The remainder of the paper is organized as follows. After describing the data and methods used in this study in section 2, we show the changes and improvements from CMIP3 to CMIP5 in section 3, particularly in reference to the key results from S09. We then show the correlation among biases in different feedbacks and explore the causes for the biases in section 4. Finally, a summary and discussion are given in section 5.

2. Data and methodology

a. Model, observational, and reanalysis datasets

The model data are derived from the CMIP5 multimodel dataset (Taylor et al. 2012). Outputs from 18 CMIP5 models participating in the Intergovernmental Panel for Climate Change (IPCC) Fifth Assessment Report (AR5) are used in this study. Their acronyms and the names of the institution that have provided them to IPCC AR5 are listed in Table 1. The reason we chose these 18 models for our initial focus is that they are the models whose outputs including both historical runs and AMIP runs had been submitted to the Program for Climate Model Diagnosis and Intercomparison (PCMDI) at the time of our analysis. The historical (AMIP) runs of these models cover the period 1850–2005 (1979–2005).

Table 1.

List of CMIP5 models analyzed in this study.

List of CMIP5 models analyzed in this study.
List of CMIP5 models analyzed in this study.

The radiative fluxes supplied by the International Satellite Cloud Climatology Project (ISCCP; Zhang et al. 2004) and the precipitation derived from the Global Precipitation Climatology Project (GPCP; Huffman et al. 2009) data are used in this study. In addition, the datasets including 1) Hadley Centre Sea Ice and Sea Surface Temperature dataset (HadISST; Rayner et al. 2003) and 2) the National Centers for Environmental Prediction–U.S. Department of Energy (NCEP–DOE) Global Reanalysis 2 data (NCEP2; Kanamitsu et al. 2002) are also employed. As the surface heat fluxes of NCEP2 are subject to larger errors in the eastern Pacific (Cronin et al. 2006), to provide a lower bound to the uncertainty, the turbulent heat fluxes from objectively analyzed air–sea fluxes (OAFlux; Yu and Weller 2007) are employed to calculate the observed feedbacks associated with the surface heat flux. In the present analysis, all the monthly datasets are analyzed during the period from 1984 to 2005 and have been interpolated to a common horizontal grid of 2.5° × 2.5°.

b. Analysis method

To have a straight comparison with the results shown in S09 and showcase the improvements from CMIP3 to CMIP5 in the key feedbacks underscored in S09, the primary methodology used here is the same as that employed in S09: we obtain SST anomalies (SSTA) averaged over the equatorial Pacific (5°S–5°N, 150°E–110°W) by removing the monthly annual cycle of SST and then calculating the values of feedbacks during ENSO through a linear regression using the interannual variations of the SSTA and the corresponding variables. To obtain a more complete characterization of the model deficiencies and identify common factors responsible for the discrepancies in physical processes, we further introduce a skill score as an additional measure of the model deficiencies. In reference to the previous skill score formula for model performance (Taylor 2001; Hirota et al. 2011), the skill score in the present study is given by the following formula:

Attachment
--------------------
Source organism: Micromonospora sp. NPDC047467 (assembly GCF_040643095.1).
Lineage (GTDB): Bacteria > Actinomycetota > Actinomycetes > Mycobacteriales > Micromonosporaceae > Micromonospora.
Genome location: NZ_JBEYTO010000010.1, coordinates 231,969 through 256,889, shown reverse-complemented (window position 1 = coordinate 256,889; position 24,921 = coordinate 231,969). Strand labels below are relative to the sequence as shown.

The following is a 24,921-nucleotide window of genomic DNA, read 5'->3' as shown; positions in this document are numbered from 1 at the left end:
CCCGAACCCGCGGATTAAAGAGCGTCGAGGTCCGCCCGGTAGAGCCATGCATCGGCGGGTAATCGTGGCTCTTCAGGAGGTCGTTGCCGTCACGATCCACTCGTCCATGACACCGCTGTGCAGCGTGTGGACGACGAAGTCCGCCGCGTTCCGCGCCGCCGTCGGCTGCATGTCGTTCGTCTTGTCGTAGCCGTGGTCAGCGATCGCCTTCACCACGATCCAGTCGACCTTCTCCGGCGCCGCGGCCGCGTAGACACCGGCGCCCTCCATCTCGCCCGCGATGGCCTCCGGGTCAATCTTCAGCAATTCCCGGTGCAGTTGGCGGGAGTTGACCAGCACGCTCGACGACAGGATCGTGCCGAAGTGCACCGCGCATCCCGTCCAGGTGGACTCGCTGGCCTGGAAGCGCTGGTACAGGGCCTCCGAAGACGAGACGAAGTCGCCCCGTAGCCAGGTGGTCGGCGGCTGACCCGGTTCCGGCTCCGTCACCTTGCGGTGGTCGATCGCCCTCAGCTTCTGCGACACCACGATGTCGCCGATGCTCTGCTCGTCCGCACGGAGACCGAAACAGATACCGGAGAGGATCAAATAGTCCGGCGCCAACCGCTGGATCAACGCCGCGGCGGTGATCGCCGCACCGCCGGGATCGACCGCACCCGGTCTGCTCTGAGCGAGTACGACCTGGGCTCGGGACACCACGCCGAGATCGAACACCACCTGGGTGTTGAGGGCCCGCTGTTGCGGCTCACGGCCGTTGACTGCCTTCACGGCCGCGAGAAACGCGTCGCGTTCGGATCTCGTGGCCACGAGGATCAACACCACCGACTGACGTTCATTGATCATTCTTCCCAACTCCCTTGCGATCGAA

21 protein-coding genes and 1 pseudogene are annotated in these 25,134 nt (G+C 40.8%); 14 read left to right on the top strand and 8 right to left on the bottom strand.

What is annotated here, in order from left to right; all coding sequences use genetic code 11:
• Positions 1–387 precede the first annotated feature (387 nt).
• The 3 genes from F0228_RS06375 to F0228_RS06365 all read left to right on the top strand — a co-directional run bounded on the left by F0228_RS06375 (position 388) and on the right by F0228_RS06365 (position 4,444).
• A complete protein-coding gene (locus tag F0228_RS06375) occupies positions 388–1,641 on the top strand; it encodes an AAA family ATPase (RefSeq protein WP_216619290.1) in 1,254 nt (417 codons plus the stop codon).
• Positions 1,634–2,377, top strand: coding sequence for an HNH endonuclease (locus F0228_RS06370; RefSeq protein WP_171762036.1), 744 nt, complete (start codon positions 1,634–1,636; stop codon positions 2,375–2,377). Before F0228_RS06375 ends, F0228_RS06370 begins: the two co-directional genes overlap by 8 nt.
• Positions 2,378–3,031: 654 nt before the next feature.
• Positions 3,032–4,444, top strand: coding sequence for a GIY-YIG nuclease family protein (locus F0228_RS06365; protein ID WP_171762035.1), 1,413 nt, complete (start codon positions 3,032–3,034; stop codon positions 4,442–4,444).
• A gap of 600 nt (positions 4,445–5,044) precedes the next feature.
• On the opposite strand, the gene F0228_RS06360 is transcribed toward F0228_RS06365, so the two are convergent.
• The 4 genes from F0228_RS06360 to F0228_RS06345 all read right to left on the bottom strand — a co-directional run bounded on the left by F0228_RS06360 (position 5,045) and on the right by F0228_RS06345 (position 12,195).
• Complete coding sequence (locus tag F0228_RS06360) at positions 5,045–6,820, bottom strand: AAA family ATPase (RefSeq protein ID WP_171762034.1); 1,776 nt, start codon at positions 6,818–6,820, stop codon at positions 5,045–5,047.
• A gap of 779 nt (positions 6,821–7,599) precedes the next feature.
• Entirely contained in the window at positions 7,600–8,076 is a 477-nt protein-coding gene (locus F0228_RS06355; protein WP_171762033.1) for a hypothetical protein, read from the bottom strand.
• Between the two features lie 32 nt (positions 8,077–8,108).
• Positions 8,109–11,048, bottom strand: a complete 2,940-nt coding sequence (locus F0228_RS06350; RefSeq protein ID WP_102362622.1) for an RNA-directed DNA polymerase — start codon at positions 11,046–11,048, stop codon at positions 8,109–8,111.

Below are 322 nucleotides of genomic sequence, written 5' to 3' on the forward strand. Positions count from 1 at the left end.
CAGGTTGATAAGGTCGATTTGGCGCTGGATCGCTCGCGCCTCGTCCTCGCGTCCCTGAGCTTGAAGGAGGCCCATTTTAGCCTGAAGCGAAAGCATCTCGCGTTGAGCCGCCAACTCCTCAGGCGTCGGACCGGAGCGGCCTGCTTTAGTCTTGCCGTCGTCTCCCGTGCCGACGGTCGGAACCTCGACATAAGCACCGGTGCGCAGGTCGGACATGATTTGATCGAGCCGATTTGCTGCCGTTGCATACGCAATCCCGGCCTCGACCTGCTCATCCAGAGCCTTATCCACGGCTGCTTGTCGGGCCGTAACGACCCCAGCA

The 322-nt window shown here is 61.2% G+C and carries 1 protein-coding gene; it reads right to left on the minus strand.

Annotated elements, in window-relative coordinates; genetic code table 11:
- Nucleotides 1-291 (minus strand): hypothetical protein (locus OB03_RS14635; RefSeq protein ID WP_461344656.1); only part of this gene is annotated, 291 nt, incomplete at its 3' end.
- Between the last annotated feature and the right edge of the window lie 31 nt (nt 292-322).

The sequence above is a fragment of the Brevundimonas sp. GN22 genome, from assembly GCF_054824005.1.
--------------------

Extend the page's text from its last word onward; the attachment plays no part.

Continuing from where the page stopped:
formula

where R is a pattern correlation between the observation and the models and SDR is the ratio of spatial standard deviations of the models against that of the observation. It is clear from Eq. (1) that both the spatial distribution and magnitude have been considered in this expression while comparing model results with observations.

3. Changes and improvements from CMIP3 to CMIP5

a. Comparison of SWCRF feedback between CMIP3 and CMIP5

The feedbacks from cloud and water vapor to El Niño warming in CMIP5 models are presented in Table 2, which is the same as Tables 1 and 2 in S09, except that the results are from 18 CMIP5 models, whereas the results in S09 are based on 12 CMIP3 models. The ensemble model mean values for high score models and low score models are also listed in Table 2 for later discussion.

Table 2.

Tropical cloud and water vapor feedbacks from observations and coupled models: the water vapor feedback , the LWCRF feedback , the SWCRF feedback , the feedback from the atmospheric transport , the net atmospheric feedback , and the feedback from the net surface heat flux into the ocean . The values of these feedbacks are obtained through a linear regression using the interannual variations of SSTA and the corresponding fluxes over the equatorial Pacific (5°S–5°N, 150°E–110°W). The results in the parentheses are obtained from the corresponding AMIP runs. The values in the last two rows are ensemble model means for two groups of models: high score models (HSM) and low score models (LSM). The definitions of the HSM and the LSM are provided in section 4. Boldface indicates the results from the models that are in the HSM. For convenient comparison, some results from CMIP3 models (derived from Table 2 in S09) are also shown but in italics.